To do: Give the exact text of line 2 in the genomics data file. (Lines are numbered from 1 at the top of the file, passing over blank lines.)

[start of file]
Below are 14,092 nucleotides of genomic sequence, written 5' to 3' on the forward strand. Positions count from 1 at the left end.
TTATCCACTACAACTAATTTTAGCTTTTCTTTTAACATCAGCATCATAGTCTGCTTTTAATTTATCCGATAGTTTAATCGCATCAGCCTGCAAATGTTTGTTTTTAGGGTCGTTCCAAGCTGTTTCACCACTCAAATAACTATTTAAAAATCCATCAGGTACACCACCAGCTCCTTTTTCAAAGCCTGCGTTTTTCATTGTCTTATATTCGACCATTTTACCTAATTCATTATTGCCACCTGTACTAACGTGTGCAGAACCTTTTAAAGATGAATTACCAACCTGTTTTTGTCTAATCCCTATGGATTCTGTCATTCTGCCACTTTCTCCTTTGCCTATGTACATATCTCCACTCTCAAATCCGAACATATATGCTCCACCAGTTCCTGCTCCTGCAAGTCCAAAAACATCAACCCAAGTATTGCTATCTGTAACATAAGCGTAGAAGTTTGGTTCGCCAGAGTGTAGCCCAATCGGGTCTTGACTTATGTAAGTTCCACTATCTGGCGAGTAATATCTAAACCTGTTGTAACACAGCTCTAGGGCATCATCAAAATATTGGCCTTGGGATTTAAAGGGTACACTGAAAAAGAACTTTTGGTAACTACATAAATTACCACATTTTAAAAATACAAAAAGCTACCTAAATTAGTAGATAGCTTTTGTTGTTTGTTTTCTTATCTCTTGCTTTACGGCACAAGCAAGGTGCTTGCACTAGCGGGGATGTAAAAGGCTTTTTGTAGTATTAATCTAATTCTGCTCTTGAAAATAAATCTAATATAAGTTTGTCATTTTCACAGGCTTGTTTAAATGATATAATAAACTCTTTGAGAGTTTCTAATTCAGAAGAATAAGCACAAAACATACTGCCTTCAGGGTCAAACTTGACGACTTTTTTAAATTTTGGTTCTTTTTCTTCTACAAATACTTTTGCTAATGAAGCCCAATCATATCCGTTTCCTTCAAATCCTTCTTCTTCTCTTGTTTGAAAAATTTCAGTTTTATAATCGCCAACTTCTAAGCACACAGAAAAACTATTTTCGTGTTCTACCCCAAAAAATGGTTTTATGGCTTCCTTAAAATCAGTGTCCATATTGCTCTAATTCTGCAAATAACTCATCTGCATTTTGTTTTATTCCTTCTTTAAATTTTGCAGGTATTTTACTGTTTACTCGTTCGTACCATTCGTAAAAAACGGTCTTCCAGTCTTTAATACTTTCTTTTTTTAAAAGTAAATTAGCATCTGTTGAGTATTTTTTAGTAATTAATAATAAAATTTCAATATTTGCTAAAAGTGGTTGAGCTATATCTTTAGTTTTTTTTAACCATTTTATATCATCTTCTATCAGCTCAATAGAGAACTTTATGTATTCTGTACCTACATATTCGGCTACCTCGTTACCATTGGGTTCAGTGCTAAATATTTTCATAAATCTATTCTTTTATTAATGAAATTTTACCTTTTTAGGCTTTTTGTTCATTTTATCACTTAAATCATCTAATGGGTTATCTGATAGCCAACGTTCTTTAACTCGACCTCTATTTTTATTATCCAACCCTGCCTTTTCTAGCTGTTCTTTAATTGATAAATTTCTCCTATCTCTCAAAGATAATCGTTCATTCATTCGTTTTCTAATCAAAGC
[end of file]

TTATCCACTACAACTAATTTTAGCTTTTCTTTTAACATCAGCATCATAGTCTGCTTTTAATTTATCCGATAGTTTAATCGCATCAGCCTGCAAATGTTTGTTTTTAGGGTCGTTCCAAGCTGTTTCACCACTCAAATAACTATTTAAAAATCCATCAGGTACACCACCAGCTCCTTTTTCAAAGCCTGCGTTTTTCATTGTCTTATATTCGACCATTTTACCTAATTCATTATTGCCACCTGTACTAACGTGTGCAGAACCTTTTAAAGATGAATTACCAACCTGTTTTTGTCTAATCCCTATGGATTCTGTCATTCTGCCACTTTCTCCTTTGCCTATGTACATATCTCCACTCTCAAATCCGAACATATATGCTCCACCAGTTCCTGCTCCTGCAAGTCCAAAAACATCAACCCAAGTATTGCTATCTGTAACATAAGCGTAGAAGTTTGGTTCGCCAGAGTGTAGCCCAATCGGGTCTTGACTTATGTAAGTTCCACTATCTGGCGAGTAATATCTAAACCTGTTGTAACACAGCTCTAGGGCATCATCAAAATATTGGCCTTGGGATTTAAAGGGTACACTGAAAAAGAACTTTTGGTAACTACATAAATTACCACATTTTAAAAATACAAAAAGCTACCTAAATTAGTAGATAGCTTTTGTTGTTTGTTTTCTTATCTCTTGCTTTACGGCACAAGCAAGGTGCTTGCACTAGCGGGGATGTAAAAGGCTTTTTGTAGTATTAATCTAATTCTGCTCTTGAAAATAAATCTAATATAAGTTTGTCATTTTCACAGGCTTGTTTAAATGATATAATAAACTCTTTGAGAGTTTCTAATTCAGAAGAATAAGCACAAAACATACTGCCTTCAGGGTCAAACTTGACGACTTTTTTAAATTTTGGTTCTTTTTCTTCTACAAATACTTTTGCTAATGAAGCCCAATCATATCCGTTTCCTTCAAATCCTTCTTCTTCTCTTGTTTGAAAAATTTCAGTTTTATAATCGCCAACTTCTAAGCACACAGAAAAACTATTTTCGTGTTCTACCCCAAAAAATGGTTTTATGGCTTCCTTAAAATCAGTGTCCATATTGCTCTAATTCTGCAAATAACTCATCTGCATTTTGTTTTATTCCTTCTTTAAATTTTGCAGGTATTTTACTGTTTACTCGTTCGTACCATTCGTAAAAAACGGTCTTCCAGTCTTTAATACTTTCTTTTTTTAAAAGTAAATTAGCATCTGTTGAGTATTTTTTAGTAATTAATAATAAAATTTCAATATTTGCTAAAAGTGGTTGAGCTATATCTTTAGTTTTTTTTAACCATTTTATATCATCTTCTATCAGCTCAATAGAGAACTTTATGTATTCTGTACCTACATATTCGGCTACCTCGTTACCATTGGGTTCAGTGCTAAATATTTTCATAAATCTATTCTTTTATTAATGAAATTTTACCTTTTTAGGCTTTTTGTTCATTTTATCACTTAAATCATCTAATGGGTTATCTGATAGCCAACGTTCTTTAACTCGACCTCTATTTTTATTATCCAACCCTGCCTTTTCTAGCTGTTCTTTAATTGATAAATTTCTCCTATCTCTCAAAGATAATCGTTCATTCATTCGTTTTCTAATCAAAGC